Some researchers believe that bleaching is an adaptive measure. If corals can expel the zooxanthellae that can't survive in the new conditions, perhaps they can obtain zooxanthellae that can (since there are multiple species of zooanthellae). Since different zooxanthellae have different tolerances to temperature, light and salinity, corals that expel one type during an event may be colonized by a new type, allowing the symbiosis to continue. While I know there has been work with this in a laboratory setting (although of course I cannot find the paper right now), how it plays out in the real world is another question.
Can we allow coral bleaching to continue in hopes it is just an adaptive measure? No. Major events are occurring every day. A devastating event is happening in Australia right now, off of the Queensland coast. Researchers are saying that the readings they are getting right now are similar to those experienced in 2001-2002 when the last major event took place, bleaching approximately 70% of the Great Barrier Reef. They think that this event can be similar. The article goes on to say that credible predictions for the entire GBR to be wiped out is 30 years, with the most optimistic predictions at 70 years.
It is absolutely incredible that so much information is out there, attributing so much devastation to global warming and yet our government does not seem to care. They are running on the platform that the end is near, the apocalypse is approaching so we might as well use all the resources we can (that was actually Reagan's position, his secretary of the interior stated almost those exact words, and I am quite sure Bush agrees whole heartedly). This can't all fall on the Republicans, afterall, Clinton was the one who failed to sign the Kyoto treaty to try to cut greenhouse gases by the year 2012. It is truly unfortunate that my kids may never be able to dive on a live coral reef and that apparently half the nation at least doesn't care. We can only hope that the more research that is conducted, like the new Census on Marine Life, a massive research initiative with over 70 participating nations, can generate enough data and awareness that people have to pay attention. Otherwise, I am moving to the moon.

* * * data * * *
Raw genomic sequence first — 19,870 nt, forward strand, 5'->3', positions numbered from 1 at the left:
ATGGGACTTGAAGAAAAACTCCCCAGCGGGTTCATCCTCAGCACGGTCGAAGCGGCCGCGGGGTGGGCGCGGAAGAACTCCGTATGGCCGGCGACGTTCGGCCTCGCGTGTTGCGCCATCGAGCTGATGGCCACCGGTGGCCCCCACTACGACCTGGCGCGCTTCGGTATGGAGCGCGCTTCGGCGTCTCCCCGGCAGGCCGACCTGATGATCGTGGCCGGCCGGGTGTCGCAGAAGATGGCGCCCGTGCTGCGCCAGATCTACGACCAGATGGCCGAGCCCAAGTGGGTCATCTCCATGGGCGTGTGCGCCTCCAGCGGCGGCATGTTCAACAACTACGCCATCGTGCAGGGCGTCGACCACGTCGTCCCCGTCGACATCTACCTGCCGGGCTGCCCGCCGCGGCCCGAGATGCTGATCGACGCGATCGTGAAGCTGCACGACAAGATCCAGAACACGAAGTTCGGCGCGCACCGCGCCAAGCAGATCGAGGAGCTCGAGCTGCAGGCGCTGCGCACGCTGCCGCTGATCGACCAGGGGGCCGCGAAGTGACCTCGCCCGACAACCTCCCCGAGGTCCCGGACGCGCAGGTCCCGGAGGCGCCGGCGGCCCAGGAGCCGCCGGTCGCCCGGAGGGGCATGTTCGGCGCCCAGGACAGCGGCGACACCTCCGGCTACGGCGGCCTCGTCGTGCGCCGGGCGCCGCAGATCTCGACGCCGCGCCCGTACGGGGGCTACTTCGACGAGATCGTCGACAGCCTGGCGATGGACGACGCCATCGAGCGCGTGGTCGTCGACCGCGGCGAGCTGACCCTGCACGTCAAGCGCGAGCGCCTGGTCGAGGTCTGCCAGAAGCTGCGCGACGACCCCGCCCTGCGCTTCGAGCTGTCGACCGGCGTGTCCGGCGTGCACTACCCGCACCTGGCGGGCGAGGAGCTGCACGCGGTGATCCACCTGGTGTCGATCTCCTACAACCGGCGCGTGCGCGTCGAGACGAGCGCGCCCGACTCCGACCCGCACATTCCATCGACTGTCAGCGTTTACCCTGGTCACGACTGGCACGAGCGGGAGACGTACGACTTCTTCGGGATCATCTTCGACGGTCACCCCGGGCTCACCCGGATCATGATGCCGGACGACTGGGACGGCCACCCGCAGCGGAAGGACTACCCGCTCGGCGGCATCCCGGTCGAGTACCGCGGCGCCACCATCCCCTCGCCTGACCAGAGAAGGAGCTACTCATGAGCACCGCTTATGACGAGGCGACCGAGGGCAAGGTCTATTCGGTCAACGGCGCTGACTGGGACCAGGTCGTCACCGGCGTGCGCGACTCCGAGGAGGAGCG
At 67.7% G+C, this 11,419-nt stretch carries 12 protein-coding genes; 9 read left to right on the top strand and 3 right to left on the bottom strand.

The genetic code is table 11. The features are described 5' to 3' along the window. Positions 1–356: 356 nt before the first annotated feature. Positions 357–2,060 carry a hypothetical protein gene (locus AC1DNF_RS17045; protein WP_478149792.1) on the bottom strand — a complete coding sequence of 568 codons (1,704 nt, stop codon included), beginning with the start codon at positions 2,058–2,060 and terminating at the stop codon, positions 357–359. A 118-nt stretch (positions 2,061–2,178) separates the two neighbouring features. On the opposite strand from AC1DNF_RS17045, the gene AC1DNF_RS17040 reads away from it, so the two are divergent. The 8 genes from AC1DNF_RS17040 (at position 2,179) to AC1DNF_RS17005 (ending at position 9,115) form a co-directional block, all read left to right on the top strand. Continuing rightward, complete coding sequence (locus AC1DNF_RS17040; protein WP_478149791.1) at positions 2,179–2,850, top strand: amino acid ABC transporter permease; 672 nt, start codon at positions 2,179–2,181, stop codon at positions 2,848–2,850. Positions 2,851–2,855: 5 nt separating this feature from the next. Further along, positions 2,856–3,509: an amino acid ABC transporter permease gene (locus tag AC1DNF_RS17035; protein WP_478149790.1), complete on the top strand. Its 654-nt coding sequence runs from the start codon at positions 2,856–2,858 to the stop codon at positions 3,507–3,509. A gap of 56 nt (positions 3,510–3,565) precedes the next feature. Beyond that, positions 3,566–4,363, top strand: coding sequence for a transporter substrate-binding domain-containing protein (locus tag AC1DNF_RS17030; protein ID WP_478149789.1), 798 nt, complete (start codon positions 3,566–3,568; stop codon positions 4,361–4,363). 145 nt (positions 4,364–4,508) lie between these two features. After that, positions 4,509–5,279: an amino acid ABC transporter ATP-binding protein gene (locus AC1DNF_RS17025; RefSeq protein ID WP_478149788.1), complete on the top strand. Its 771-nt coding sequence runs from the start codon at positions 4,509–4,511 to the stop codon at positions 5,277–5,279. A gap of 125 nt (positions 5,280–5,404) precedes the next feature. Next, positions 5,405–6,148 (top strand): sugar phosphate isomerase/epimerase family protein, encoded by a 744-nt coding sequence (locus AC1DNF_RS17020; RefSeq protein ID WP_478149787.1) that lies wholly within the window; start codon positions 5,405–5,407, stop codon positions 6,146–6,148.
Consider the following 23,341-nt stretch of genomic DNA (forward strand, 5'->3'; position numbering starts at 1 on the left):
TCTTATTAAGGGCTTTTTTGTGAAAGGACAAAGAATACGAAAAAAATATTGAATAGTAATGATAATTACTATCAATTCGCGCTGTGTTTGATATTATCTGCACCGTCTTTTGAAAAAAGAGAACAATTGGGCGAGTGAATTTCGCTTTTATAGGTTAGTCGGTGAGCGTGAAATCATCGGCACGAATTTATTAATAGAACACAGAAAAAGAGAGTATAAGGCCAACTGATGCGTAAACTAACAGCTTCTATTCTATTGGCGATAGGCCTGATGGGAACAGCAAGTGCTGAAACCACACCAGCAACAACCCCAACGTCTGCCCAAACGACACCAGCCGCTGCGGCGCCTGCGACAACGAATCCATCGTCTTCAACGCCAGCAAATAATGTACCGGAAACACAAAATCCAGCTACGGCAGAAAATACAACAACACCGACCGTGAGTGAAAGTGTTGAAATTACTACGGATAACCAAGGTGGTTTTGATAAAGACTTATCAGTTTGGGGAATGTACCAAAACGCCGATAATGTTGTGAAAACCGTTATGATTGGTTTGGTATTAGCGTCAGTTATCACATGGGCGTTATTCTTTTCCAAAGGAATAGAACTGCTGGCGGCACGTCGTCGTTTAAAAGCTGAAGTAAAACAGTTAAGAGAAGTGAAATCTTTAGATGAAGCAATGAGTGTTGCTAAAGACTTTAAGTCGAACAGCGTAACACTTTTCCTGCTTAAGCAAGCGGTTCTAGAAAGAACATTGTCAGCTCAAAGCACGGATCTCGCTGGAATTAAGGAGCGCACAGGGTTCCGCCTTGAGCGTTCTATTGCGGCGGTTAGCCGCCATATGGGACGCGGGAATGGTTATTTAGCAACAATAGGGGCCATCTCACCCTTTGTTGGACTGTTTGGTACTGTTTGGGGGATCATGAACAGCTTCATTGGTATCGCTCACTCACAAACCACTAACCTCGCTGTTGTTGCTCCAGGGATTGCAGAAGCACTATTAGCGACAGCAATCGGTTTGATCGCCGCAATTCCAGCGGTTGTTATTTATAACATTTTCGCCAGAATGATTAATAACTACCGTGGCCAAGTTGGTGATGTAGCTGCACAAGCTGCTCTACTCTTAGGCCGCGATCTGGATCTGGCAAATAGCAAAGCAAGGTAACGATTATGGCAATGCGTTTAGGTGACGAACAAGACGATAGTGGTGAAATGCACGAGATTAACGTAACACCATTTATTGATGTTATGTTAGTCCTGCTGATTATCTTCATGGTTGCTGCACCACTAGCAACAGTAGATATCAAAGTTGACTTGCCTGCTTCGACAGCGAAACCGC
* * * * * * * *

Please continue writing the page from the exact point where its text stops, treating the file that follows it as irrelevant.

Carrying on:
Wednesday, February 01, 2006
I read about this in the Consortium for Oceanographic Research and Education newsletter recently, and it seemed quite interesting. Apparently law enforcement agencies are using genetic tests to identify fins of the highly protected white sharks in the shark fin trade. In 2003, NOAA confiscated over 1 ton of dried shark fins on its way to Asian markets from an US east coast seafood dealer. One container was labeled "porbeagle" which is a cousin of the white shark, but inside the container another label read "blanco," Spanish for white. NOAA researchers, as well as those from the Guy Harvey Institute at Nova Southeastern University took samples from these fins, ran the samples through DNA analysis and discovered that the fins were indeed from white sharks. For more about this story see the full article.
This is terrible. It is bad enough that they illegally kill thousands of sharks by cutting off their fins and tossing them back into the water (I don't understand why they can't use the whole damn thing), but also the Japanese are developing high powered harpoons to kill endangered humpback whales and fin whales off the coast of Antarctica. This comes after Japan backed out of an international consensus to protect them. And Japan does this under the disguise of "scientific research" when it is really for commercial purposes. They are one of the only countries that does this and they also do not recognize the Southern Ocean Whale Sanctuary.
We need to do something as responsible consumers. The problem is what??? If the Japanese did not make such good efficient products, and America was actually good at building things and keeping up with technology, I would say boycott products made in Japan but that is unlikely. A Disney boycott did lead to Disney-Asia stopping the sale of shark fin soup, but that won't work here. We need to urge our representatives to do something about this. At a time when it is vitally important that we protect our resources and our earth, we generate waste, continue to pollute and decimate populations. When will we get smart???